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Crossword clues for gawky

Longman Dictionary of Contemporary English
▪ Despite the fact that he was tall for his age, he was gawky and skinny.
▪ It was gawky, hesitant, and brash.
▪ Not even the gawky years of adolescence would alter it.
▪ The local grammar school had put too much of a gawky human edge on his son's image.
▪ There are, of course, a few physically awkward, gawky, uncoordinated drivers.
The Collaborative International Dictionary

Gawky \Gawk"y\ (g[add]k"[y^]), a. [Compar. Gawkier (g[add]k"[i^]*[~e]r); superl. Gawkiest.] Foolish and awkward; clumsy; clownish; as, gawky behavior. -- n. A fellow who is awkward from being overgrown, or from stupidity, a gawk.

Douglas Harper's Etymology Dictionary

"awkward, ungainly," 1724, from gawk hand "left hand" (1703), perhaps a contraction of gaulick, thus "gaulish hand," derogatory slang that could have originated during some period of strained Anglo-French relations, i.e. most of recorded history.


a. awkward, ungainly; lacking grace or dexterity in movement

  1. adj. lacking grace in movement or posture; "a gawky lad with long ungainly legs"; "clumsy fingers"; "what an ungainly creature a giraffe is"; "heaved his unwieldy figure out of his chair" [syn: clumsy, clunky, ungainly, unwieldy]

  2. [also: gawkiest, gawkier]

Usage examples of "gawky".

He had hands which were hard for all that they were long and tapered, and arms which seemed a little long, giving him a sort of gangling or gawky appearance.

Her mind filled with images of pale little Ana, with her knobbly knees and gawky features, sitting there during those dreadful family meetings in the eighties, so quiet and perfectly behaved.

His long frame was already rangily powerful, though still gawky with adolescence.

Mistress Harfor was round-faced and regally dignified, her hair in a neat gray bun atop her head, Master Norry tall and gawky as a wading-bird, with his little remaining hair sticking up behind his ears like sprays of white feathers.

She pushed the balky, gawky, protesting cart out of the wind and looked at the woman in the serape, ashamed to be so out of breath after moving less than a dozen yards but unable to help panting.

As Santar watched him move, he marveled at how his brother had grown just in the last few months, gaining the gawky, spindly proportions of an adolescent.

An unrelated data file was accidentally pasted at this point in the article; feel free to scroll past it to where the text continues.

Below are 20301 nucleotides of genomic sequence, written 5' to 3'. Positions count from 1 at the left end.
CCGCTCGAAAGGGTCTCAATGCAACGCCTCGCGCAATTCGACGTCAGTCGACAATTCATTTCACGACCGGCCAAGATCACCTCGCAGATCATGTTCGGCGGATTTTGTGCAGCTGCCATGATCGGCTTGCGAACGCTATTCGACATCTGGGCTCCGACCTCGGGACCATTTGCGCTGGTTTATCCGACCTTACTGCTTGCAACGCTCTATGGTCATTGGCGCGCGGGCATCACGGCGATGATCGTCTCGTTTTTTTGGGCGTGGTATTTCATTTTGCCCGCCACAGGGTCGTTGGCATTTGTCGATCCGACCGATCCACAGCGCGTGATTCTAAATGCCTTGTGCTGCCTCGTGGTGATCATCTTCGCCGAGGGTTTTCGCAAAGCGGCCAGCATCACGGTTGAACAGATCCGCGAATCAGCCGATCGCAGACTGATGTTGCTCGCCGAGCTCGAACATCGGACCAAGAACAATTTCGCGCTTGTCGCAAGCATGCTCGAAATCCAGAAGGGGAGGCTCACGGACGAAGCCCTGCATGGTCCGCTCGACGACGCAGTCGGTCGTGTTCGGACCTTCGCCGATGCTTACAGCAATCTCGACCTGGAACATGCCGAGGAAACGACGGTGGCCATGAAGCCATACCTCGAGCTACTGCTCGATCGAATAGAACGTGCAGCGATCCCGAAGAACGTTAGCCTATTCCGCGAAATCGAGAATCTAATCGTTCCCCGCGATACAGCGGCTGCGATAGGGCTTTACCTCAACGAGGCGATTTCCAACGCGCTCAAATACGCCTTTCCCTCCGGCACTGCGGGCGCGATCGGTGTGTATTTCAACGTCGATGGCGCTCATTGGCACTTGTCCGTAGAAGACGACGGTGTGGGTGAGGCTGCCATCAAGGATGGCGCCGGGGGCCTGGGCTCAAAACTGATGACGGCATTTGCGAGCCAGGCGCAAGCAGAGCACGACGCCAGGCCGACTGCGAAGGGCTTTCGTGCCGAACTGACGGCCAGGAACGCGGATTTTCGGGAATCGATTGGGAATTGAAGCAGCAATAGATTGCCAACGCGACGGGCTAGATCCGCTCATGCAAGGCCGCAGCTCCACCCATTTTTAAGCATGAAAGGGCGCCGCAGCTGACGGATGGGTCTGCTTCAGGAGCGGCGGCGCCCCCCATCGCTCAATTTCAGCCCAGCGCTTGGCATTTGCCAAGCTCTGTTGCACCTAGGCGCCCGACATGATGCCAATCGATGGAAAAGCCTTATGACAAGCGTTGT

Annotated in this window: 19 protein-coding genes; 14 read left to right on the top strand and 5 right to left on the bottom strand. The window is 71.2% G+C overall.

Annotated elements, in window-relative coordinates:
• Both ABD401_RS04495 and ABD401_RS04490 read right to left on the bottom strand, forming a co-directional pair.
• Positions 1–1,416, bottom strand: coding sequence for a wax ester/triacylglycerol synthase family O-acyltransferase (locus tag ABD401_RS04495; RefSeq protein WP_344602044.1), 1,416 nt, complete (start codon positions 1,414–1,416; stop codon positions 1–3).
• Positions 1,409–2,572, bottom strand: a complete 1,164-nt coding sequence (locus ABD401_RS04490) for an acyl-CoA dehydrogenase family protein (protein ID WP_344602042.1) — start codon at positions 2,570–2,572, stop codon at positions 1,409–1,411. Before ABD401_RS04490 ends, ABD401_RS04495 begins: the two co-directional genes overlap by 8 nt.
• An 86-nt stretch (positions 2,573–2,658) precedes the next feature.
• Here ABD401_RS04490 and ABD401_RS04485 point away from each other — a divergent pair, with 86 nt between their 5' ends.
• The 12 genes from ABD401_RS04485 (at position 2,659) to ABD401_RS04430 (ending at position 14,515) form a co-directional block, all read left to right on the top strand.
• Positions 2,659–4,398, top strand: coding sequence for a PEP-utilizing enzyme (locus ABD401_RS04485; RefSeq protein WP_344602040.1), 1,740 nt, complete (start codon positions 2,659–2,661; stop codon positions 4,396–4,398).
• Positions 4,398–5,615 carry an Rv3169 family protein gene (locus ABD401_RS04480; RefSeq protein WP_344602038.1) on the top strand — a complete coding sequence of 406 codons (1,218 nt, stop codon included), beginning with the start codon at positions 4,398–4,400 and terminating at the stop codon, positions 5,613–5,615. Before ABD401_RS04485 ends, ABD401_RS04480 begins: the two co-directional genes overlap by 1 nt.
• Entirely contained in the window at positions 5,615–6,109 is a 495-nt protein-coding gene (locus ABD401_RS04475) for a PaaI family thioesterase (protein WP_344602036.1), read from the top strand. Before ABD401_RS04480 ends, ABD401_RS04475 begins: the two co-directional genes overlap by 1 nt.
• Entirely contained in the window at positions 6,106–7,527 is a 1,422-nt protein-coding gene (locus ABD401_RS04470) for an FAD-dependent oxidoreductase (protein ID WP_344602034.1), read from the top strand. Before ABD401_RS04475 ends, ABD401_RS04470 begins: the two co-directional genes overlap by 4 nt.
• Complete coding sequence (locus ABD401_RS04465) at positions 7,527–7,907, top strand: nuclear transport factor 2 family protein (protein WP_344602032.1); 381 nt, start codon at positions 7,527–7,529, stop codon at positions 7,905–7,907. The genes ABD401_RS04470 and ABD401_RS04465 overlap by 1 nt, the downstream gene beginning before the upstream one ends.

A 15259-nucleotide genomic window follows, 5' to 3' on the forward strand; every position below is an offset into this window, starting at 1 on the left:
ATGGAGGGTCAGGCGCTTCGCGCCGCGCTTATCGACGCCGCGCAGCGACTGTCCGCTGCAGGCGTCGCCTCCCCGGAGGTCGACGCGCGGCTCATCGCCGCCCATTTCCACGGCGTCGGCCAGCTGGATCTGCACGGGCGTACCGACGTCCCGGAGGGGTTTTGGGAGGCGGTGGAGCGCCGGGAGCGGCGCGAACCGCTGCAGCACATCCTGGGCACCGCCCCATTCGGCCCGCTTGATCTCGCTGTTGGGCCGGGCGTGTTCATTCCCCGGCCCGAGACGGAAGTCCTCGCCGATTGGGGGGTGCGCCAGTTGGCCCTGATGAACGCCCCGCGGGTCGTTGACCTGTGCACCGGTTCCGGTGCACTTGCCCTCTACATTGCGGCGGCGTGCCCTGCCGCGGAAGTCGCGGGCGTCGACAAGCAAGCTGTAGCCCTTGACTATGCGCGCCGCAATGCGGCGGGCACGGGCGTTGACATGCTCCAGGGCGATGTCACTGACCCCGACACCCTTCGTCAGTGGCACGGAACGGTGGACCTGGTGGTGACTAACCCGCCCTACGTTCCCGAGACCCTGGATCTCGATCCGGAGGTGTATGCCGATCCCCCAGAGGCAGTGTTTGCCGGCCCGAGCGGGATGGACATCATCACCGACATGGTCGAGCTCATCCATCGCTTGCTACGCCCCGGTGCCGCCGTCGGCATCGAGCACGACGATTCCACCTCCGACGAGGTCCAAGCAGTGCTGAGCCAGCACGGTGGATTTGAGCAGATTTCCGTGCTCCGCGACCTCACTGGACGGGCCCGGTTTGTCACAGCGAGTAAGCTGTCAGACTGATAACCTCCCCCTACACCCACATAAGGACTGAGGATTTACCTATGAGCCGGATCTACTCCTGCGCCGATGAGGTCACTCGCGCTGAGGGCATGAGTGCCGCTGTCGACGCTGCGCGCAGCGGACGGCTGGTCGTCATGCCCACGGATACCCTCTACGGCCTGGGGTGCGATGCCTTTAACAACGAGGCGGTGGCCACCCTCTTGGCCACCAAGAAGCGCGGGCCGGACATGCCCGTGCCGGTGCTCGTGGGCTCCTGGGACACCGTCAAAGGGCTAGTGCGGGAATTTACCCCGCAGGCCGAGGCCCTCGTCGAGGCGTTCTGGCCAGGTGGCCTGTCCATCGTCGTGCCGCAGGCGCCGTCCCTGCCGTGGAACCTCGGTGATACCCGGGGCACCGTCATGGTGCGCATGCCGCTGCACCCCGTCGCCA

A gawky, familiar figure edged its way toward them through the gaudy press of market women and keelboat thugs, stevedores and flaneurs, and January recognized Esteban, followed closely by a tubby, pleasant-faced little gentleman wearing an overly elaborate lilac-striped cravat.

Northern Nursery sends out its hordes, and gawky hoydens and hobbletehoys are getting themselves accomplished in the foreign languages, music, drawing, geography, the use of the globes, and the dumb-bells.

The presence of the gawky guardian of their big sleep sent the voices wavering into lower tones, and he sometimes felt their eyes watching his back with uneasy curiosity.

Wulfgar inclined his head and poked Tem-Telek as though reminding a gawky apprentice to bow, then took hold of the dark shirt the lizardman was wearing over his cold-suit and pulled him from the chamber in the wake of the four servants and the goliwak.

He and his wife lived upstairs, and in the drawing and dining rooms, which had each French windows opening on the lawn, and all about the ground floor generally, Jessica, who was now a lean and lined and baldish but still very efficient and energetic old woman, kept her three cows and a multitude of gawky hens.

These people, even the gawky boy, radiated goodwill and confidence in the rightness of their presence here, this evening in the little orphanage outside Bogra.

With a subtle inclination of her body she effectively excluded Craig from the conversation, and left him feeling gawky and wordless on the fringe.

Kickaha flew just above the grass and the swelling hills and the trees and the great gray mammoths and mastodons and the giant shaggy black buffalo and the wild horses and the gawky, skinny, scared-faced Plains camels.

I said, thinking of the gawky almost-fifteen-yearold I had seen that morning, adrift in an Edinburgh filled with prostitutes, excisemen, smugglers, and hatchct-wielding Fiends.